Representations of displacement and liminality as a form of social interrogation in South Korean literature, film and TV drama
thesisposted on 28.03.2022, 01:02 authored by Sung-Ae Lee
This thesis by publication presents a group of articles which address South Korean texts in order to examine how depictions of alienated subjectivity are constituted through representations of minds afflicted with a sense of unease and frustration brought about by limited agency. Narrative fictions which depict such alienated subjects offer insights into how a society envisages and interrogates subjectivities within processes of displacement and dislocation. The chapters are connected by an overarching theme centred on those social forces which construct certain South Korean subjects as liminal or consign them to a state of liminality. The underpinning methodology brings together, to varying degrees, imagological analysis with concepts from cognitive studies, especially conceptual blending and script and schema theory, and/or from hauntology. The primary corpus is wide-ranging in textual modes – fiction, film, television drama, folktale – but the works largely consist of adaptations of supernatural tales: fairy tale, folktale and ghost stories. The first three chapters lay the basis for the study by examining texts which deal with the turbulent first half of the twentieth century and its aftermath – the Japanese colonisation, the Korean War and subsequent social malaise perpetuated through the period of military dictatorship and the deep socio-economic and gender inequalities that persist in contemporary South Korea. The next three chapters explore texts in various media which depict the alterity of subjects displaced by supernatural circumstances,especially fox spirits and ghosts, whose liminality is a site from which dominant social formations may be interrogated. Analogies (with overlaps) between ghosts and young people foreground marginalisation by a society that oscillates between a modernised individualism and a persistent sense of hierarchy. In examining how young people are pushed to the social periphery, fiction and film challenge current social assumptions and directions. The final chapter examines some TV drama series involving the “innocent persecuted heroine” motif, and demonstrates how the blending of fairy tales from the Grimms, Andersen and local tradition functions as a comment not only on the obscene wealth of the families who control Korea’s economy, but also on the maintenance of an entrenched underclass which this concentration of wealth entails. South Korean narrative fictions are apt to thematise a social and historical trauma which continues to haunt Korean society. They are a privileged mode for the representation of trauma, whether consciously experienced or repressed, because they locate them within meaningful structures and gain some degree of aesthetic approval from audiences. Further, the effectiveness of such representations derives from their place in an intertextual field – that is, by means of repetitions and resemblances any particular example evokes other related textual instances. Such familiarity, perceived in relationship with the historical record of social action and political decision-making, variously reflects, creates and challenges an era’s attitudes and mentalities.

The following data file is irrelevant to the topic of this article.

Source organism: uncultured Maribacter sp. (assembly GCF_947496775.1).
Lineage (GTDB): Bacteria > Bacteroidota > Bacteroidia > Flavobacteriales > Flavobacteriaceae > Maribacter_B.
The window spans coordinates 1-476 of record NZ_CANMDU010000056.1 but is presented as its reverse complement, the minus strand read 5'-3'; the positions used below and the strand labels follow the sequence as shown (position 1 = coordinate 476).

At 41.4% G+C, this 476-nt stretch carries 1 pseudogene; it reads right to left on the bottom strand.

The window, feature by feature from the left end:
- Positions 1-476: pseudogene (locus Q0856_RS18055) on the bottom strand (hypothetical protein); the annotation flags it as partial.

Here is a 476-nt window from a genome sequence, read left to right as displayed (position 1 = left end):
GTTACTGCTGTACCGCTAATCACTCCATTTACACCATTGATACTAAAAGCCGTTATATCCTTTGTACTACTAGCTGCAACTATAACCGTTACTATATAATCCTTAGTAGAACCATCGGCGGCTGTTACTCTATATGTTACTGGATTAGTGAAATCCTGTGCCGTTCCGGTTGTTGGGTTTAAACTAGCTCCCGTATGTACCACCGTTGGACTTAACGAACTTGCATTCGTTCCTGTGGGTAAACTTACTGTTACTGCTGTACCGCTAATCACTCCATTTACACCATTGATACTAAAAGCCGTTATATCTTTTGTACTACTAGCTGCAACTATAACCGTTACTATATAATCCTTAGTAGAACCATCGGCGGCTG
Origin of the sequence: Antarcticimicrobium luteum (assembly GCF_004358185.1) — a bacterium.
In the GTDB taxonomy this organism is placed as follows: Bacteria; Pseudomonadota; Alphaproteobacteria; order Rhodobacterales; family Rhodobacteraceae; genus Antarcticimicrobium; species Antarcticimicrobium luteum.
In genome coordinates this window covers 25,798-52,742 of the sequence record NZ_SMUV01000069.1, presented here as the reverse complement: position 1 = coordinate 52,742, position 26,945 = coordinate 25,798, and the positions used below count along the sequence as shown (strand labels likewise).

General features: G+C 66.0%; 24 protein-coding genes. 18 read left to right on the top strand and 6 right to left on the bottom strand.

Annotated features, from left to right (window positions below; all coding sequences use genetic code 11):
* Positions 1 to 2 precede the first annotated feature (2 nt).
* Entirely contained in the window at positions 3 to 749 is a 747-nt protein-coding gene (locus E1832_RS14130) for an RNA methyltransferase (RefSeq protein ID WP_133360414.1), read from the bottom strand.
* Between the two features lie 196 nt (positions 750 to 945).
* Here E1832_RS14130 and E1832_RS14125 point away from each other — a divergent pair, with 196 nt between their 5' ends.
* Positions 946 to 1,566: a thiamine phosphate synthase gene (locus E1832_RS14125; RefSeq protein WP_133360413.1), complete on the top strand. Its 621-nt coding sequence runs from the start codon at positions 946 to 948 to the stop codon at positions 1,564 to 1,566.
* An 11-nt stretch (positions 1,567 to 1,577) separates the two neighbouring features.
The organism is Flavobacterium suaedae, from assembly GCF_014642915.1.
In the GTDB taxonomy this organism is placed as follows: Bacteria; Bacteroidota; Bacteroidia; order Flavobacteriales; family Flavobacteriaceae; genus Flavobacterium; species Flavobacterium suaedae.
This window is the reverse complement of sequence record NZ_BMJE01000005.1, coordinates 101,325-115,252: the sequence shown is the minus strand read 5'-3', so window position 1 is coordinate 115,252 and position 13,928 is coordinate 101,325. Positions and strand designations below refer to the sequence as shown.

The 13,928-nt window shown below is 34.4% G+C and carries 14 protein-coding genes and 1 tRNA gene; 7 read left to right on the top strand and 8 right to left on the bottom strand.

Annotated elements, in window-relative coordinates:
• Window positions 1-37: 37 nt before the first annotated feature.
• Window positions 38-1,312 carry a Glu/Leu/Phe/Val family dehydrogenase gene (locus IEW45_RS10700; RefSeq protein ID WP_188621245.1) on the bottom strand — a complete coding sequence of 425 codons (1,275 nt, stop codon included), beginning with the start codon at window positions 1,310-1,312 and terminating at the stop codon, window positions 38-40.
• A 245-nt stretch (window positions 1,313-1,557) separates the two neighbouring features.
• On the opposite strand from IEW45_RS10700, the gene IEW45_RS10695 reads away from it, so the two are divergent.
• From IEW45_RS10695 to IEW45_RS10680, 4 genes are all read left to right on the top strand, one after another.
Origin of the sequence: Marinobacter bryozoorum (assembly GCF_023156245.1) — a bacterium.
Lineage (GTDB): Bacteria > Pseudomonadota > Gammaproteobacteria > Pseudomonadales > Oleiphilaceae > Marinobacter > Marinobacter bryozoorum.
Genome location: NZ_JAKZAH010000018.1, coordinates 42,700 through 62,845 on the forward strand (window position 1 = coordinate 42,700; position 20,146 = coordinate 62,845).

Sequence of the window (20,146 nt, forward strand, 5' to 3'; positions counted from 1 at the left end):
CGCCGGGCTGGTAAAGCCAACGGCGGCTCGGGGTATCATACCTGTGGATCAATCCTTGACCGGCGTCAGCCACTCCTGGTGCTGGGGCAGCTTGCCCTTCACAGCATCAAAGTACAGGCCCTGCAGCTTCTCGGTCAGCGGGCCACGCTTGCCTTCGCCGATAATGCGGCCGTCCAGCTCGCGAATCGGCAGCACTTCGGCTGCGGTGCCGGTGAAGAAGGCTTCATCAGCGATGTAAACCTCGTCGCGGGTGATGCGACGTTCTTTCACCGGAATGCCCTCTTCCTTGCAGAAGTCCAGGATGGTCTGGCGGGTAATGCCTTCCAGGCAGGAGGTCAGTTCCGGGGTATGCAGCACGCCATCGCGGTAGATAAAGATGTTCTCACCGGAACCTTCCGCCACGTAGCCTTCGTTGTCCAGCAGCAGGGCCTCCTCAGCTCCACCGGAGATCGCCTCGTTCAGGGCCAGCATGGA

Table of ContentsIntroduction -- Chapter 1. Liminality : a country fractured by colonialism and war -- Chapter 2. The low point of military dictatorship and US neocolonialism -- Chapter 3. Self and subjectivity : agency and abjection -- Chapter 4. Alterity : beings on the social fringe -- Chapter 5. Schoolgirls and liminal alterity -- Chapter 6. Displaced within culture : the liminality of ghosts -- Chapter 7. Cultural blending : persecuted heroines and abandoned children -- Conclusion.
NotesThis thesis has been suppressed to comply with copyright restrictions. Bibliography: pages 185-197 Thesis by publication.
Awarding InstitutionMacquarie University
Degree TypeThesis PhD
DegreePhD, Macquarie University, Faculty of Arts, Department of International Studies, Languages and Cultures
Department, Centre or SchoolDepartment of International Studies, Languages and Cultures
Year of Award2015
Principal SupervisorMio Bryce
RightsCopyright Sung-Ae Lee 2015. Copyright disclaimer: http://www.copyright.mq.edu.au
Extent1 online resource (iv, 197 pages) illustrations (some colour), colour portraits
Former Identifiersmq:45129 http://hdl.handle.net/1959.14/1075101
Television plays, Korean -- History and criticismMotion picturesAlienation (Philosophy) in literatureKorean fiction -- 20th century -- History and criticismimagologyhauntologyTelevision plays, KoreanKorean fictionconceptual blendingSouth KoreascriptsliminalityMotion pictures -- Korea (South)Korean fiction -- 21st century -- History and criticismschemas